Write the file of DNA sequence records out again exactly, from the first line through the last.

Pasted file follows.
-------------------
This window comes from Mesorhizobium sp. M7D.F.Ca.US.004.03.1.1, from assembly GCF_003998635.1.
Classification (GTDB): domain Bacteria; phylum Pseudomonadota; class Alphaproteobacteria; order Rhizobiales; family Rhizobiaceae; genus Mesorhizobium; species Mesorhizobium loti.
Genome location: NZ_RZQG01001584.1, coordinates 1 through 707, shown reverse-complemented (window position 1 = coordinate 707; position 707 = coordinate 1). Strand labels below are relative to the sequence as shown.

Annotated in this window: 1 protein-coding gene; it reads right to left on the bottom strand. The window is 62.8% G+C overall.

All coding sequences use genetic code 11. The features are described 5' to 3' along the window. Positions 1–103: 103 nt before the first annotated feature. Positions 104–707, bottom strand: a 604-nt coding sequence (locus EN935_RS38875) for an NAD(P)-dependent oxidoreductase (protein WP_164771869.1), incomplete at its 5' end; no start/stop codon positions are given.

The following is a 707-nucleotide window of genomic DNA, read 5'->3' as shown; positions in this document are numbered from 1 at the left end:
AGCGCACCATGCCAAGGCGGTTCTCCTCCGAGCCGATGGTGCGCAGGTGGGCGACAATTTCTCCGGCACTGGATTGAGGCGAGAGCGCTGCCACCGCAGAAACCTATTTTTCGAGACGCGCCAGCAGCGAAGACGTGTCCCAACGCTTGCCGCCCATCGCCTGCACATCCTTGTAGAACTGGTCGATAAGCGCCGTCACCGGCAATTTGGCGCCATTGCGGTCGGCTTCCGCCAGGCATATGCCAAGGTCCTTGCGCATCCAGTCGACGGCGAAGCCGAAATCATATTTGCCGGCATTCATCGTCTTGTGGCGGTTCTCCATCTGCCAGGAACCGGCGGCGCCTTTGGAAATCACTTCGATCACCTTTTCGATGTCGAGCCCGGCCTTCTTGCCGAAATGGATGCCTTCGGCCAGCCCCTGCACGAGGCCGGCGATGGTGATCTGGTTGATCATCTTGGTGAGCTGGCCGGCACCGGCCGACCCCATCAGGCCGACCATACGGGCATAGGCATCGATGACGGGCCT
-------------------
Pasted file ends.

This window comes from Mesorhizobium sp. M7D.F.Ca.US.004.03.1.1, from assembly GCF_003998635.1.
Classification (GTDB): domain Bacteria; phylum Pseudomonadota; class Alphaproteobacteria; order Rhizobiales; family Rhizobiaceae; genus Mesorhizobium; species Mesorhizobium loti.
Genome location: NZ_RZQG01001584.1, coordinates 1 through 707, shown reverse-complemented (window position 1 = coordinate 707; position 707 = coordinate 1). Strand labels below are relative to the sequence as shown.

Annotated in this window: 1 protein-coding gene; it reads right to left on the bottom strand. The window is 62.8% G+C overall.

All coding sequences use genetic code 11. The features are described 5' to 3' along the window. Positions 1–103: 103 nt before the first annotated feature. Positions 104–707, bottom strand: a 604-nt coding sequence (locus EN935_RS38875) for an NAD(P)-dependent oxidoreductase (protein WP_164771869.1), incomplete at its 5' end; no start/stop codon positions are given.

The following is a 707-nucleotide window of genomic DNA, read 5'->3' as shown; positions in this document are numbered from 1 at the left end:
AGCGCACCATGCCAAGGCGGTTCTCCTCCGAGCCGATGGTGCGCAGGTGGGCGACAATTTCTCCGGCACTGGATTGAGGCGAGAGCGCTGCCACCGCAGAAACCTATTTTTCGAGACGCGCCAGCAGCGAAGACGTGTCCCAACGCTTGCCGCCCATCGCCTGCACATCCTTGTAGAACTGGTCGATAAGCGCCGTCACCGGCAATTTGGCGCCATTGCGGTCGGCTTCCGCCAGGCATATGCCAAGGTCCTTGCGCATCCAGTCGACGGCGAAGCCGAAATCATATTTGCCGGCATTCATCGTCTTGTGGCGGTTCTCCATCTGCCAGGAACCGGCGGCGCCTTTGGAAATCACTTCGATCACCTTTTCGATGTCGAGCCCGGCCTTCTTGCCGAAATGGATGCCTTCGGCCAGCCCCTGCACGAGGCCGGCGATGGTGATCTGGTTGATCATCTTGGTGAGCTGGCCGGCACCGGCCGACCCCATCAGGCCGACCATACGGGCATAGGCATCGATGACGGGCCT